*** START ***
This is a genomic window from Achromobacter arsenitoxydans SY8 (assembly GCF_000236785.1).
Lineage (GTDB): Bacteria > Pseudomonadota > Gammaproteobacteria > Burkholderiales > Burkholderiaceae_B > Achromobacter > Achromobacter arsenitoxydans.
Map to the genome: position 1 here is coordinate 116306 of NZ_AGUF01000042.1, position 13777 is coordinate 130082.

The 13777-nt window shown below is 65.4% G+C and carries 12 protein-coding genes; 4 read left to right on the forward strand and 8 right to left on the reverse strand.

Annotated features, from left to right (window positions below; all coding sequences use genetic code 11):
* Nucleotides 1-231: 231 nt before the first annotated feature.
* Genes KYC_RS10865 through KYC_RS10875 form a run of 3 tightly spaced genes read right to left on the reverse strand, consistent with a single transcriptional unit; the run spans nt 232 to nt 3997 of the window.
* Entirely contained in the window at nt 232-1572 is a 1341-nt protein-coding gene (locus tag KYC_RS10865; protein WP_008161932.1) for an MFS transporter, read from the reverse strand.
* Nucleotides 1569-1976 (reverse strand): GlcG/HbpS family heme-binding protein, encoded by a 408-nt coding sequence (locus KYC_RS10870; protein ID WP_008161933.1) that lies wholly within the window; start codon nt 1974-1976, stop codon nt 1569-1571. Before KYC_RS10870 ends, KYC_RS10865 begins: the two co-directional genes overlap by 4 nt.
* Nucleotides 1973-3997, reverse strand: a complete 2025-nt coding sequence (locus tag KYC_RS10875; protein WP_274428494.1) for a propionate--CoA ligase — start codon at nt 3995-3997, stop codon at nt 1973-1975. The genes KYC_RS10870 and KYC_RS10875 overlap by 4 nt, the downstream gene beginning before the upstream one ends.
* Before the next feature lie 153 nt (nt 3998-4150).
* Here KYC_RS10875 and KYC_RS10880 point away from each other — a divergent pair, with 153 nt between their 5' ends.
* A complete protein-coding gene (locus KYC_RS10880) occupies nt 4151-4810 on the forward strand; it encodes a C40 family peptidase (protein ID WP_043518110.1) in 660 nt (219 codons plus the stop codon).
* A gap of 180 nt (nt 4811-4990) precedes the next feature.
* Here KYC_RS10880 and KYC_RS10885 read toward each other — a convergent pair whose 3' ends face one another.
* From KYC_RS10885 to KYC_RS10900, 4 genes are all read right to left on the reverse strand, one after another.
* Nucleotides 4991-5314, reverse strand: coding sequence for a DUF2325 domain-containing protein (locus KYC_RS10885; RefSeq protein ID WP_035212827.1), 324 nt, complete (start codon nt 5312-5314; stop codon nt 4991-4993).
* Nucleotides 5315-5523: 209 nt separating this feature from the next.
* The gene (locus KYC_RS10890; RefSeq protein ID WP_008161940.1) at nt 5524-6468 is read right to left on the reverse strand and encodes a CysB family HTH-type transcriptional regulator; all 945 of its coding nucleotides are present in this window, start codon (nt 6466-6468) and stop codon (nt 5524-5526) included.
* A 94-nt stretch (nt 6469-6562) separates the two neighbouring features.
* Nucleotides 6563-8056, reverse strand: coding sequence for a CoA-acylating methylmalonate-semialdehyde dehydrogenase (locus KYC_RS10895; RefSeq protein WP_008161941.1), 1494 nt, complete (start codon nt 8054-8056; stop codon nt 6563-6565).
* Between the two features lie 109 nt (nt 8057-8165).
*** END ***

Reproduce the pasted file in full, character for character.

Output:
This is a genomic window from Achromobacter arsenitoxydans SY8 (assembly GCF_000236785.1).
Lineage (GTDB): Bacteria > Pseudomonadota > Gammaproteobacteria > Burkholderiales > Burkholderiaceae_B > Achromobacter > Achromobacter arsenitoxydans.
Map to the genome: position 1 here is coordinate 116306 of NZ_AGUF01000042.1, position 13777 is coordinate 130082.

The 13777-nt window shown below is 65.4% G+C and carries 12 protein-coding genes; 4 read left to right on the forward strand and 8 right to left on the reverse strand.

Annotated features, from left to right (window positions below; all coding sequences use genetic code 11):
* Nucleotides 1-231: 231 nt before the first annotated feature.
* Genes KYC_RS10865 through KYC_RS10875 form a run of 3 tightly spaced genes read right to left on the reverse strand, consistent with a single transcriptional unit; the run spans nt 232 to nt 3997 of the window.
* Entirely contained in the window at nt 232-1572 is a 1341-nt protein-coding gene (locus tag KYC_RS10865; protein WP_008161932.1) for an MFS transporter, read from the reverse strand.
* Nucleotides 1569-1976 (reverse strand): GlcG/HbpS family heme-binding protein, encoded by a 408-nt coding sequence (locus KYC_RS10870; protein ID WP_008161933.1) that lies wholly within the window; start codon nt 1974-1976, stop codon nt 1569-1571. Before KYC_RS10870 ends, KYC_RS10865 begins: the two co-directional genes overlap by 4 nt.
* Nucleotides 1973-3997, reverse strand: a complete 2025-nt coding sequence (locus tag KYC_RS10875; protein WP_274428494.1) for a propionate--CoA ligase — start codon at nt 3995-3997, stop codon at nt 1973-1975. The genes KYC_RS10870 and KYC_RS10875 overlap by 4 nt, the downstream gene beginning before the upstream one ends.
* Before the next feature lie 153 nt (nt 3998-4150).
* Here KYC_RS10875 and KYC_RS10880 point away from each other — a divergent pair, with 153 nt between their 5' ends.
* A complete protein-coding gene (locus KYC_RS10880) occupies nt 4151-4810 on the forward strand; it encodes a C40 family peptidase (protein ID WP_043518110.1) in 660 nt (219 codons plus the stop codon).
* A gap of 180 nt (nt 4811-4990) precedes the next feature.
* Here KYC_RS10880 and KYC_RS10885 read toward each other — a convergent pair whose 3' ends face one another.
* From KYC_RS10885 to KYC_RS10900, 4 genes are all read right to left on the reverse strand, one after another.
* Nucleotides 4991-5314, reverse strand: coding sequence for a DUF2325 domain-containing protein (locus KYC_RS10885; RefSeq protein ID WP_035212827.1), 324 nt, complete (start codon nt 5312-5314; stop codon nt 4991-4993).
* Nucleotides 5315-5523: 209 nt separating this feature from the next.
* The gene (locus KYC_RS10890; RefSeq protein ID WP_008161940.1) at nt 5524-6468 is read right to left on the reverse strand and encodes a CysB family HTH-type transcriptional regulator; all 945 of its coding nucleotides are present in this window, start codon (nt 6466-6468) and stop codon (nt 5524-5526) included.
* A 94-nt stretch (nt 6469-6562) separates the two neighbouring features.
* Nucleotides 6563-8056, reverse strand: coding sequence for a CoA-acylating methylmalonate-semialdehyde dehydrogenase (locus KYC_RS10895; RefSeq protein WP_008161941.1), 1494 nt, complete (start codon nt 8054-8056; stop codon nt 6563-6565).
* Between the two features lie 109 nt (nt 8057-8165).